I have to say there is some irony to this topic. I want to be good about creating content that is meaningful to people who stop by this page but sometimes I lack the motivation to sit down and just write. Let’s end that and talk motivation as related to health and fitness at the same time!
Everyone is different when it comes to motivation. Some think they lack it, some don’t realize they lack it, some are motivated intrinsically while others feel they need external motivation. Regardless of the specifics I am convinced that having the right “why” is incredibly important. Doing something for the sake of doing it rarely leads to success. It’s all about leveraging something that you find important to motivate you in the direction you want to be going in. In addition to the list above, I believe that there are groups of people who find it hard to find motivation to start a change and groups of people who can easily start but then lose motivation to continue. The “that sounds like a lot of work” or the “maybe once I’m less busy in a few months” people vs. the “jump right in for 2 weeks but then lose interest” people. Nothing wrong with thinking those thoughts. The key is finding ways around them. Here are five motivating factors that might help regardless of the angle you are coming in from:
1. Consistency – I have to say I am somewhat of a “momentum guy” and thrive on a repetitive routine. When I was studying music in undergraduate and graduate school, I refused to let myself not practice my instrument. It wasn’t that I was always motivate to go practice (especially after 5 hours of marching band rehearsal at 2AM) but it was that I didn’t want to lose the momentum I had already built. The same has been true for fitness. I’m not always “motivated” to work out at 4:30AM but I have momentum from consistency and THAT gives me the motivation to do it. Trust me (or ask my parents) – I was never a morning person; see: how late I used to stay up practicing. If you build a routine that is consistent motivation will be a bi-product.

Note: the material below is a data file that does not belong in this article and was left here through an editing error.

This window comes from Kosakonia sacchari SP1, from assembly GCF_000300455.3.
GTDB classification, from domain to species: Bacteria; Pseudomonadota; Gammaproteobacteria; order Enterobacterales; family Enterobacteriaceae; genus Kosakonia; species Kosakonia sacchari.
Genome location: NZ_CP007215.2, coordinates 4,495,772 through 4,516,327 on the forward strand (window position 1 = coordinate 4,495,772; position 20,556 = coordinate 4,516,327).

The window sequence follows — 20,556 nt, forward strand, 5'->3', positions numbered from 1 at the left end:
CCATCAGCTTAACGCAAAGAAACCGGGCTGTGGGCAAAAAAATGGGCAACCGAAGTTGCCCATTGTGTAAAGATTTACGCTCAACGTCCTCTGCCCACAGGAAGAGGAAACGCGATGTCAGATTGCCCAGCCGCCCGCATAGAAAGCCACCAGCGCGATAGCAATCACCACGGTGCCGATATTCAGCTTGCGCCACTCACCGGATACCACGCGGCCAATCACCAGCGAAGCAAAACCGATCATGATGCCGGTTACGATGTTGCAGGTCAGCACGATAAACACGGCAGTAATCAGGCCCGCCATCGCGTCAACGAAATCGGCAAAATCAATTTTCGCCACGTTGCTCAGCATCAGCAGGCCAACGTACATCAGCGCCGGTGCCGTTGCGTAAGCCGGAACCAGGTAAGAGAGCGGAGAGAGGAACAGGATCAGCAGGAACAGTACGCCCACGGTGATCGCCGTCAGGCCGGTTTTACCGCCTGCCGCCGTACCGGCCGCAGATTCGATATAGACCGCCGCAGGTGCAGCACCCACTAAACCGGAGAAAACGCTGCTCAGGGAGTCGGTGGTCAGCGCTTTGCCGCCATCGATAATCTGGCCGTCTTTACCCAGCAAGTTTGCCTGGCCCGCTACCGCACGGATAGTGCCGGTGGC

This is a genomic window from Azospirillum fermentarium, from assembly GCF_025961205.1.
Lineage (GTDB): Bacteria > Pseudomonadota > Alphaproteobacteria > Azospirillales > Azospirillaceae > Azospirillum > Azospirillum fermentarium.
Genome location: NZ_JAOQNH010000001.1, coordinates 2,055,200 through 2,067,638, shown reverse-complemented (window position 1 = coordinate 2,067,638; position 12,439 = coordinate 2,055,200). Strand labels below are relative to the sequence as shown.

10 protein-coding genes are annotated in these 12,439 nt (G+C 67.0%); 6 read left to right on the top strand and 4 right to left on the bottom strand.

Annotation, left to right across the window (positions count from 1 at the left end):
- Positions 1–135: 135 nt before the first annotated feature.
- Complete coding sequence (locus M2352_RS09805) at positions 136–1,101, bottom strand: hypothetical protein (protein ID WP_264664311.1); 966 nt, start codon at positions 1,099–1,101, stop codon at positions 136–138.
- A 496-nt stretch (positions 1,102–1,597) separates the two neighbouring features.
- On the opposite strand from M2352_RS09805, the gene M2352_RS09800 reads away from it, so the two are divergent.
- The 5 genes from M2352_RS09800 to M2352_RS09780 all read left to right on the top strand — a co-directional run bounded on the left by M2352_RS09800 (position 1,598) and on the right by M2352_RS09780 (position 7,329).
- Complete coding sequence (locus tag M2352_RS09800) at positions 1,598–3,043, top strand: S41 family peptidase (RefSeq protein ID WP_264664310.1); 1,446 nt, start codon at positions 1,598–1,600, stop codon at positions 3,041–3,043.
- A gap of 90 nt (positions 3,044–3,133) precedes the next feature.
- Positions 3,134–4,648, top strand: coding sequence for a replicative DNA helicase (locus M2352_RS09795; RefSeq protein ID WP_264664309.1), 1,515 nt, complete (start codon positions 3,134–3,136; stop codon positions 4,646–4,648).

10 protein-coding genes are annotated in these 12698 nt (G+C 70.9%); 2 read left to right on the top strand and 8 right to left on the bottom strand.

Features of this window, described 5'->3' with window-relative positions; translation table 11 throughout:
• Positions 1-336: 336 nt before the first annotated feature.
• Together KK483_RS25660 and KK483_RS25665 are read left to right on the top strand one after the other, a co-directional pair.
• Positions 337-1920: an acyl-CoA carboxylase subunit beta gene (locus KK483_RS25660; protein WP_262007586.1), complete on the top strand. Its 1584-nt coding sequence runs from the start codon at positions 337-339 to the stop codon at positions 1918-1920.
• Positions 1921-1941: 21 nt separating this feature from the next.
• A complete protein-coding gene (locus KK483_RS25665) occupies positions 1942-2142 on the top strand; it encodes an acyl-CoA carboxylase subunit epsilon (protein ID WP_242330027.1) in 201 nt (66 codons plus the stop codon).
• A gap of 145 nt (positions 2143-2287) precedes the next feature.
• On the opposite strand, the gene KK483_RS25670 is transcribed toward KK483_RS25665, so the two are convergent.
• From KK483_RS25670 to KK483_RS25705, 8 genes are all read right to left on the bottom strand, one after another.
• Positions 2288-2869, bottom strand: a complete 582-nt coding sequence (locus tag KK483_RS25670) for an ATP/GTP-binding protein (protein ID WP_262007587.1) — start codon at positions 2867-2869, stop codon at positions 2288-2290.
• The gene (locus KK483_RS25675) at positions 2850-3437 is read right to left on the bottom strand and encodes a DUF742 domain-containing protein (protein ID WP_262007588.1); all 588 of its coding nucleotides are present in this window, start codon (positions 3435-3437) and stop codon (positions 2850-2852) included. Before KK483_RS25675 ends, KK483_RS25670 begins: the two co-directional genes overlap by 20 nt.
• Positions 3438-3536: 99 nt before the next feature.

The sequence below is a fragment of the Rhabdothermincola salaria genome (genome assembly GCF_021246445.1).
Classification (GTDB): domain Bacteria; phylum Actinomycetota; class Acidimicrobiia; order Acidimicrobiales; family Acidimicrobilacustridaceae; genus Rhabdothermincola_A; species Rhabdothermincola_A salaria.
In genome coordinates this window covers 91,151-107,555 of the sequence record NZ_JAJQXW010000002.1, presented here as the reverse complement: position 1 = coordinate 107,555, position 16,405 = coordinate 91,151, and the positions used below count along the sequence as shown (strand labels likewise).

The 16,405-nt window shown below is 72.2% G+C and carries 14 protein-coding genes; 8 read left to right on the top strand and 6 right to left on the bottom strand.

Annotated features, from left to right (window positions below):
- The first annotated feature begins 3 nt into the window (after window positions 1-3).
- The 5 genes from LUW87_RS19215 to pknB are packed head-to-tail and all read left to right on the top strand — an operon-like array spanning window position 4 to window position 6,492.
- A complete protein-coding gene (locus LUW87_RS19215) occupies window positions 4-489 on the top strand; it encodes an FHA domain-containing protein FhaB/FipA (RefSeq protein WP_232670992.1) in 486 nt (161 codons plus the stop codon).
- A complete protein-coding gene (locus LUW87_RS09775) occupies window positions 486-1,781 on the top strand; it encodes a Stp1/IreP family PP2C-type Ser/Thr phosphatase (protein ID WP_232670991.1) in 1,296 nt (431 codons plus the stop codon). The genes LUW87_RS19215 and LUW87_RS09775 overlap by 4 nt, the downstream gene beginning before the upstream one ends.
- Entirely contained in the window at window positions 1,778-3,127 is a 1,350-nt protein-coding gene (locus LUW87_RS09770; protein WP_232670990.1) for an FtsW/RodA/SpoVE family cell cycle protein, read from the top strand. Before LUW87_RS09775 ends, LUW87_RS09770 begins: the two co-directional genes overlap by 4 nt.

2. Track Your Progress – whether it’s nutrition, weight, muscle mass, before/after pictures, tracking does more than provide data to apply towards your goals but I have found it helps motivation. When you work hard at something but you do it every day, it is easy to lose sight of how you are progressing. Losing 0.2lbs isn’t jaw dropping and maybe it’s one of those weigh-ins that would get you discouraged or unmotivated but if you can look back to your data and see that those 0.2lbs are part of 10lbs down overall then you have something. There is power to knowing how far you come.
Equally, there is power to knowing how to change where you are at. Don’t give trick yourself into thinking something isn’t really working – track so you can see how it’s working.
3. Support Network – It is easy to make “deals” with yourself, decide today isn’t a good workout day, think “maybe this isn’t for me”, or just give up if you do everything on your own.
When I joined an online support group for health and fitness, it changed all of that. I went from being able to disappear to having people that checked in on me and more importantly seeing what other people were doing for workouts and nutrition. I help run a group like this now through Facebook but there are a wide variety of ways to get a support network.
Stay tuned for the second part of this blog where I will talk about more specifics in terms of workout routine, techniques, and nutrition sustainability!